Bone Grafting

Successful dental implant treatment require adequate jaw bone in height and width along with healthy gum tissues. When teeth have been missing the jaw bone undergoes atrophy or resorption resulting in inadequate bone for successful dental implant placement. With a clinical examination and appropriate x-rays our doctors will be able to diagnose the extent of bone deficiency and will discuss the treatment options to allow for bone graft reconstruction and eventual successful dental implant treatment.

Fortunately, today we have the ability to grow bone where it is needed. This not only gives us the opportunity to place dental implants of proper length and width, but it also gives us a chance to restore functionality and aesthetic appearance.

Bone grafting can repair implant sites with inadequate bone structure due to previous extractions, gum disease, or injuries. The bone is either obtained from a tissue bank or your own bone is taken from the jaw, hip or tibia (below the knee). Sinus bone grafts are also performed to replace bone in the posterior upper jaw. In addition, special membranes and growth factors may be utilized as well to encourage bone regeneration. This is called guided bone regeneration, or guided tissue regeneration.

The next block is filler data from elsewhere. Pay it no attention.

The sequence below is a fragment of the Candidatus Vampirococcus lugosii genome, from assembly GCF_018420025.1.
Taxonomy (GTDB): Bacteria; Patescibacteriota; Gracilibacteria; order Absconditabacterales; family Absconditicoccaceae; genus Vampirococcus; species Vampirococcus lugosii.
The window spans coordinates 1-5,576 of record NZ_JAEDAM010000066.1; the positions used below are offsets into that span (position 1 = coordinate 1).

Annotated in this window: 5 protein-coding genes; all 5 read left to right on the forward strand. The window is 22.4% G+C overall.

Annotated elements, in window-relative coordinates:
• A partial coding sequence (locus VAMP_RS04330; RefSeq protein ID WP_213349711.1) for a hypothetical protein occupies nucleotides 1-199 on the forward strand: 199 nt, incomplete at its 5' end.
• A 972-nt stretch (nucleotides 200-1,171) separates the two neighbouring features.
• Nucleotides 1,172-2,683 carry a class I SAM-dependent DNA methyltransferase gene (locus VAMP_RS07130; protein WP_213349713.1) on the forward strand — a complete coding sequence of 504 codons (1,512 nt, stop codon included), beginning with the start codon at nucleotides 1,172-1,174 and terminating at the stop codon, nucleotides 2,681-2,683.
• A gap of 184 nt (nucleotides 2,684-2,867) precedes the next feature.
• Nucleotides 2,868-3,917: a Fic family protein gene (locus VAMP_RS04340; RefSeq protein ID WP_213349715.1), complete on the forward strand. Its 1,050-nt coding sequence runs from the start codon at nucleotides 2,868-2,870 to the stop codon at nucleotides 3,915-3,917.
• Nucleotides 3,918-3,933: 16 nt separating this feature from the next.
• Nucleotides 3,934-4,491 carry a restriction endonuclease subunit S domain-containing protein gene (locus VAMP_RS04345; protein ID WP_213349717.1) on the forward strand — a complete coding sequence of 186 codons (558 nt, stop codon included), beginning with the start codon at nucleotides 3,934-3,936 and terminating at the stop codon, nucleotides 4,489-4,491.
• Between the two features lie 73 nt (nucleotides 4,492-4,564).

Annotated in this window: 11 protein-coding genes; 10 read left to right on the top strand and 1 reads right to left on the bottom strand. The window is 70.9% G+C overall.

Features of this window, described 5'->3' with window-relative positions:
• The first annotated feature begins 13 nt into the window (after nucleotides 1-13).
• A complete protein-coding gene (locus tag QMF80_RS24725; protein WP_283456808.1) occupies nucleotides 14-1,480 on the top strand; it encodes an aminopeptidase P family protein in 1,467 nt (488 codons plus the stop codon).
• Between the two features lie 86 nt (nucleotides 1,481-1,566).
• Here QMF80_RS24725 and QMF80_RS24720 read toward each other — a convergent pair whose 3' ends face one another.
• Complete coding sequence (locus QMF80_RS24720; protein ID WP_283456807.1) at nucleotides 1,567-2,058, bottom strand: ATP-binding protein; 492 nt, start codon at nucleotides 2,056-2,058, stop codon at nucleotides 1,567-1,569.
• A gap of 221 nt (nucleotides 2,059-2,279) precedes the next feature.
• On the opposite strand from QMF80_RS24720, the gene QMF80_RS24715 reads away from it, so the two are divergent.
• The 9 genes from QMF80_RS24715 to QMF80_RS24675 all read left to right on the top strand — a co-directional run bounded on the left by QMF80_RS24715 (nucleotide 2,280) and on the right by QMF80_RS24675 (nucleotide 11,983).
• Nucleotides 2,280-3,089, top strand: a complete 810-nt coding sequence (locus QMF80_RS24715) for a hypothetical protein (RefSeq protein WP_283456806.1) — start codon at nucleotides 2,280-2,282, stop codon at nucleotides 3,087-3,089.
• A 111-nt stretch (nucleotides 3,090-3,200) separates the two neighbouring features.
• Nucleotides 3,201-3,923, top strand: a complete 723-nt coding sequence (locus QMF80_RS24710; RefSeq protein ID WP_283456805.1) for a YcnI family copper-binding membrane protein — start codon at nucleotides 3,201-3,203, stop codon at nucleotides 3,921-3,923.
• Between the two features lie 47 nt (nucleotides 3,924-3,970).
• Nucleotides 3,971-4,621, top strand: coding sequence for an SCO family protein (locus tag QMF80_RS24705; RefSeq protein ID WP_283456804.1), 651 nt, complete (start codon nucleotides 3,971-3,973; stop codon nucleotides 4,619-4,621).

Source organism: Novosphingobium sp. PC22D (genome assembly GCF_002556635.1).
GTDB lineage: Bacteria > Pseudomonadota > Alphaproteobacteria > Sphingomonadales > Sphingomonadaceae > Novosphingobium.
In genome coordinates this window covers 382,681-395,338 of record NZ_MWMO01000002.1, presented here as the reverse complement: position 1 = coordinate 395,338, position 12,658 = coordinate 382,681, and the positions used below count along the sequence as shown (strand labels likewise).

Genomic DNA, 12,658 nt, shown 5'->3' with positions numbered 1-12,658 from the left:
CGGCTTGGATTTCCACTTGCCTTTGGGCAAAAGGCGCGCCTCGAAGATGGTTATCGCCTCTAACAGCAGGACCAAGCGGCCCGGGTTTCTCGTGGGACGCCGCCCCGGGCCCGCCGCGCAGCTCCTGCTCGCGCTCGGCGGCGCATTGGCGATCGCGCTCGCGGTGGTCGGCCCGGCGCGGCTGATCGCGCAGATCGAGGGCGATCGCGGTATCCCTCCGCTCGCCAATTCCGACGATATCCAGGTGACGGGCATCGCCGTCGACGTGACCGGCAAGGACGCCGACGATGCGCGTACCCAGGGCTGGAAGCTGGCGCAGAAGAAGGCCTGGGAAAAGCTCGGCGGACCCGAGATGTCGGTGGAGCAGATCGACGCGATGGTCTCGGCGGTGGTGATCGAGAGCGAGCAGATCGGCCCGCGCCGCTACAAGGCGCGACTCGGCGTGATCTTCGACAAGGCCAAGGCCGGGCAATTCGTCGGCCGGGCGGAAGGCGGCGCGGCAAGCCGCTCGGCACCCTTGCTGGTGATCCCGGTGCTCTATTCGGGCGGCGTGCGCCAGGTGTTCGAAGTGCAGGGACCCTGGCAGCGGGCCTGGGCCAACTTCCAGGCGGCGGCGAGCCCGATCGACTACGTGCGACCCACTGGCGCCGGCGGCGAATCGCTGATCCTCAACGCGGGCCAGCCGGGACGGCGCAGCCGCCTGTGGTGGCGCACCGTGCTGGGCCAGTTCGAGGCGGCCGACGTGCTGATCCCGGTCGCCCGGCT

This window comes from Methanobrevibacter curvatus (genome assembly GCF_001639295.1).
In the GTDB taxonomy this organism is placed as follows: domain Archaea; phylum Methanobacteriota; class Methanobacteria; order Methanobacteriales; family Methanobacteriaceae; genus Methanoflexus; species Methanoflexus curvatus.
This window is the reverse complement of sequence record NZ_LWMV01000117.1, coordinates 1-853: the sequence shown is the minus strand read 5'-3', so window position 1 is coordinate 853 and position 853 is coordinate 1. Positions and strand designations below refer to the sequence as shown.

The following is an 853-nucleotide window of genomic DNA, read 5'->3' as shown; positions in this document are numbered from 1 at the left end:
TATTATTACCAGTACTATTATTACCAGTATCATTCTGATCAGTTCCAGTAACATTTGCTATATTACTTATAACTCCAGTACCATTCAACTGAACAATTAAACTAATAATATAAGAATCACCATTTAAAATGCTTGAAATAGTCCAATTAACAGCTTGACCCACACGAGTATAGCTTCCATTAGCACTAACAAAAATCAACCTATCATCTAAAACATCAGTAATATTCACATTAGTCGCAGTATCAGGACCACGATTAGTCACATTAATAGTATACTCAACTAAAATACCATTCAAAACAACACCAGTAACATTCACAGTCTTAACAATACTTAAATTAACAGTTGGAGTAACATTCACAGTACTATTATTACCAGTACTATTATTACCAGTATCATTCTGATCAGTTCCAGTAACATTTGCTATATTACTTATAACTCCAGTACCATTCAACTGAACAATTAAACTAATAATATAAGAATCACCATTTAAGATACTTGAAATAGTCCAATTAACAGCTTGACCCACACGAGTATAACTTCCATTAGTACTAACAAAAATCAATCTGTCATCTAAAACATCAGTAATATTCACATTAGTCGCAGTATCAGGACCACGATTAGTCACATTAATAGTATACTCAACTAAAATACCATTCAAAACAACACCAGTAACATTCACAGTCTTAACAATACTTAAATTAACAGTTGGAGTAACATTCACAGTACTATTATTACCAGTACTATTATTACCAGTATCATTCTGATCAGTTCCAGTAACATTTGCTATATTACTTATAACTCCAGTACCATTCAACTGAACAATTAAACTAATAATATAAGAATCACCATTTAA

Major bone grafts are typically performed to repair defects of the jaws. These defects may arise as a result of traumatic injuries, tumor surgery, or congenital defects. Large defects are repaired using the patient’s own bone. This bone is harvested from a number of different areas depending on the size needed. The skull (cranium), hip (iliac crest), and lateral knee (tibia), are common donor sites. These procedures are routinely performed in an operating room and require a hospital stay.